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Commentary

Did the Constitution Deliver?



By federal statute, September 17 is designated as Constitution Day and Citizenship Day. Americans are treated to speeches, news articles, and proclamations praising the U.S. Constitution. Woodrow Wilson, writing in the late 1800s, correctly observed that an “undiscriminating and almost blind worship” had developed toward the Constitution in all the American states. One hundred and thirty-one years have passed since Wilson penned those words, but little has changed. The American people continue to venerate our national charter.

But is this adulation warranted? The Anti-Federalist opponents of the Constitution did not believe so and urged the people of the 13 states reject the new form of government. The Federalists, on the other hand, claimed to have an elixir to solve the nation’s problems without re-creating an omnipotent government reminiscent of the British Parliament.

Constitution Day is a perfect time to reevaluate the assurances made to secure ratification of the Constitution and the prophetic warnings against it. Which side was right? Who correctly forecasted the future?

Here’s one indication: In Federalist No. 78, Alexander Hamilton claimed that the Supreme Court would be “the least dangerous” of the three branches of government because it could not appropriate money or command armies. It had neither “Force nor Will,” he claimed.

An Anti-Federalist calling himself Brutus questioned “whether the world ever saw, in any period of it, a court of justice invested with such immense powers, and yet placed in a situation so little responsible.” Brutus did not accept the argument that the court would be the weakest branch. “The power of this court is in many cases,” Brutus asserted, “superior to that of the legislature.” He pointed out that under Article III, the Supreme Court would “be authorized to decide upon the meaning of the constitution, and that, not only according to the natural and ob[jective] meaning of the words, but also according to the spirit and intention of it.”

Brutus was correct to be concerned about an unelected and unaccountable body exercising immense power. Today, the U.S. Supreme Court has the final say on numerous policy issues such as abortion, capital punishment, and affirmative action. Just last year the Court in Obergefell v. Hodges nationalized marriage law by holding that the traditional definition of marriage, which has existed for millennia, is unconstitutional. The Court acts as a continuing constitutional convention that makes policy under the guise of the law. Rather than the weakest branch, it is arguably the most powerful.

Now let’s look at the presidency. In defending the president’s commander-in-chief power, Federalists tried to draw contrasts to the British king. In the North Carolina ratifying convention James Iredell pointed out that the king of Great Britain “is not only the commander-in-chief of the land and naval forces, but ... also has the authority to declare war,” while in the South Carolina convention, Charles Pinckney emphasized that the American executive’s “powers did not permit him to declare war.”

But the Anti-Federalist called Cato saw many similarities between the president and a king. “[W]herein does this president invested with his powers and prerogatives, essentially differ from the king of Great-Britain?,” asked Cato. He went on to describe the president as “the generalissimo of the nation” with “command and control of the army, navy and militia.”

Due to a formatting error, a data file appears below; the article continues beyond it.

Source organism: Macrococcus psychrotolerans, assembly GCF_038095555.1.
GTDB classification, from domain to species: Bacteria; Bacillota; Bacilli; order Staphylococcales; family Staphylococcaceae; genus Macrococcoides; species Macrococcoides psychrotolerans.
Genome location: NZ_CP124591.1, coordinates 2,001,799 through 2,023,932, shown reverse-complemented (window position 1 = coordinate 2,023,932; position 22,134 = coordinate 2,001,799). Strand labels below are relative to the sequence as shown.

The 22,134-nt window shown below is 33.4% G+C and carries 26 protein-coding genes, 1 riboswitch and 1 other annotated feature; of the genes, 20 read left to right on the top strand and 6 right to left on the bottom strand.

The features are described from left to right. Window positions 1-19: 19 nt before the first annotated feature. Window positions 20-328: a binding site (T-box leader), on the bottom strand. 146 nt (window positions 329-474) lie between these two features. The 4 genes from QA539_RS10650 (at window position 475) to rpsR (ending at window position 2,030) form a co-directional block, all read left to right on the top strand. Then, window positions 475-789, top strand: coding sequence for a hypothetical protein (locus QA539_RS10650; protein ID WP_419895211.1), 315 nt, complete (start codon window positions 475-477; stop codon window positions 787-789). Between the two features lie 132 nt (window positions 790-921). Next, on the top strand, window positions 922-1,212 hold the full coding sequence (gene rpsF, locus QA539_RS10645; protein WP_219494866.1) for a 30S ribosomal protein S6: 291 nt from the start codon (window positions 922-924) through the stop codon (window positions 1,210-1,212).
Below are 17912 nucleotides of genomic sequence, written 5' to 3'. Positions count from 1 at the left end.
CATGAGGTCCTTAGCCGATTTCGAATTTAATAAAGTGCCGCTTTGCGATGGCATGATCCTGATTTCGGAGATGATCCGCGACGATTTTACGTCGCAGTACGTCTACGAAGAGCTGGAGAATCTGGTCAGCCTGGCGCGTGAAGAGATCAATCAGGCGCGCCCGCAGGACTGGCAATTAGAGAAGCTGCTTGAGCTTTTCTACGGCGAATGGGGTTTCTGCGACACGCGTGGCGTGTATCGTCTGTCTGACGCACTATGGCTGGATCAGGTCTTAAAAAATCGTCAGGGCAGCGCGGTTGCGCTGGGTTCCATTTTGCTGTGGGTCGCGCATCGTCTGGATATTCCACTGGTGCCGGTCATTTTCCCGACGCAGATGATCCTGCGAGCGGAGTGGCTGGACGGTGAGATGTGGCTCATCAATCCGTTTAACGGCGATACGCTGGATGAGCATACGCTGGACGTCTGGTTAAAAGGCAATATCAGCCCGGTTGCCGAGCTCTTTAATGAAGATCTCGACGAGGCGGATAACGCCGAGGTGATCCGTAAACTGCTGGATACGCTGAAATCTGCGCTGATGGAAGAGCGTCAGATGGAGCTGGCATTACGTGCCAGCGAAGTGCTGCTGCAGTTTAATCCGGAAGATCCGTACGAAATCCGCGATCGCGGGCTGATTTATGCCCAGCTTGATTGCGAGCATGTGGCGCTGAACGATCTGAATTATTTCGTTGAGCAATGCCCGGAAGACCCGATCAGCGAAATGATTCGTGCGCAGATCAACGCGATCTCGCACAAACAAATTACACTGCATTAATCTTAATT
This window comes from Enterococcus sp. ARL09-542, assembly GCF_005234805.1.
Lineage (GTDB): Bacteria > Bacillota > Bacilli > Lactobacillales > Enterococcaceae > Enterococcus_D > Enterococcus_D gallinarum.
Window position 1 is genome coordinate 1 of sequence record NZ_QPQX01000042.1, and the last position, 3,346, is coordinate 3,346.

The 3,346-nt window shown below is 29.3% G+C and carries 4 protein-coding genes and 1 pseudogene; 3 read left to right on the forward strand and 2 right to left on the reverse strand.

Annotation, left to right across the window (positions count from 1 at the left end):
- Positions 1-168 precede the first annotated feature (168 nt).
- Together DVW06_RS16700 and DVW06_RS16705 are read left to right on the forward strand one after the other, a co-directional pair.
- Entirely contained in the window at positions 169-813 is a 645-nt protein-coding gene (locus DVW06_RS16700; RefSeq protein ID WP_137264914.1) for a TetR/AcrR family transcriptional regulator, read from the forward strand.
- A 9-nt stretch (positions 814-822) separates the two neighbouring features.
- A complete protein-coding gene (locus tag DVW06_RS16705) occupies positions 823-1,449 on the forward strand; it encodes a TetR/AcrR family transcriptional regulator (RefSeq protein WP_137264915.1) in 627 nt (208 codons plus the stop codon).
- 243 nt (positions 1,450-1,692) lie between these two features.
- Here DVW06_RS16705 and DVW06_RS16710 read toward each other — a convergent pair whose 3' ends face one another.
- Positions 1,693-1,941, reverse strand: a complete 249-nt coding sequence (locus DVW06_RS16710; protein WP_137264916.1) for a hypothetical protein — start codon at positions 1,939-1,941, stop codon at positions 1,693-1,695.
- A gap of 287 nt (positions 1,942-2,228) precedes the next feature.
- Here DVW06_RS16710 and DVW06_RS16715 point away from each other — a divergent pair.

Our current generalissimo in the White House sends forces into combat without any concern about declarations of war that were so important to the Federalists. President Harry S. Truman even tried to nationalize the steel industry during the undeclared Korean War using his claimed commander-in-chief power. Our presidents regularly embroil American forces in conflicts around the world and claim powers that even King George III would envy.

On this Constitution Day let’s be honest with ourselves. The Constitution and the Federalists did not deliver on the promises of limited powers. The Anti-Federalists, however, perspicaciously saw the flaws in the system and tried to warn the people. If we desire to reform our all-powerful national government, we should jettison The Federalist Papers and instead listen to the wisdom of Brutus, Cato and their fellow Anti-Federalists.


William J. Watkins, Jr. is a Research Fellow at the Independent Institute and author of the Independent Institute books, Crossroads for Liberty, Reclaiming the American Revolution, and Patent Trolls. He received his J.D. cum laude from the University of South Carolina School of Law and is a former law clerk to Judge William B. Traxler, Jr. of the U. S. Court of Appeals for the Fourth Circuit.


New from William J. Watkins Jr.!
CROSSROADS FOR LIBERTY: Recovering the Anti-Federalist Values of America’s First Constitution
What did the American Founders actually intend for the country, and does it even matter today? In a time of increasing turmoil over American history, politics, and society, Crossroads for Liberty takes an eye-opening look at the American Revolution, the Articles of Confederation, and the Constitution, and asks what we can learn from them. Readers will come away with a greater understanding of current political and constitutional issues, as well as a new perspective on American history.







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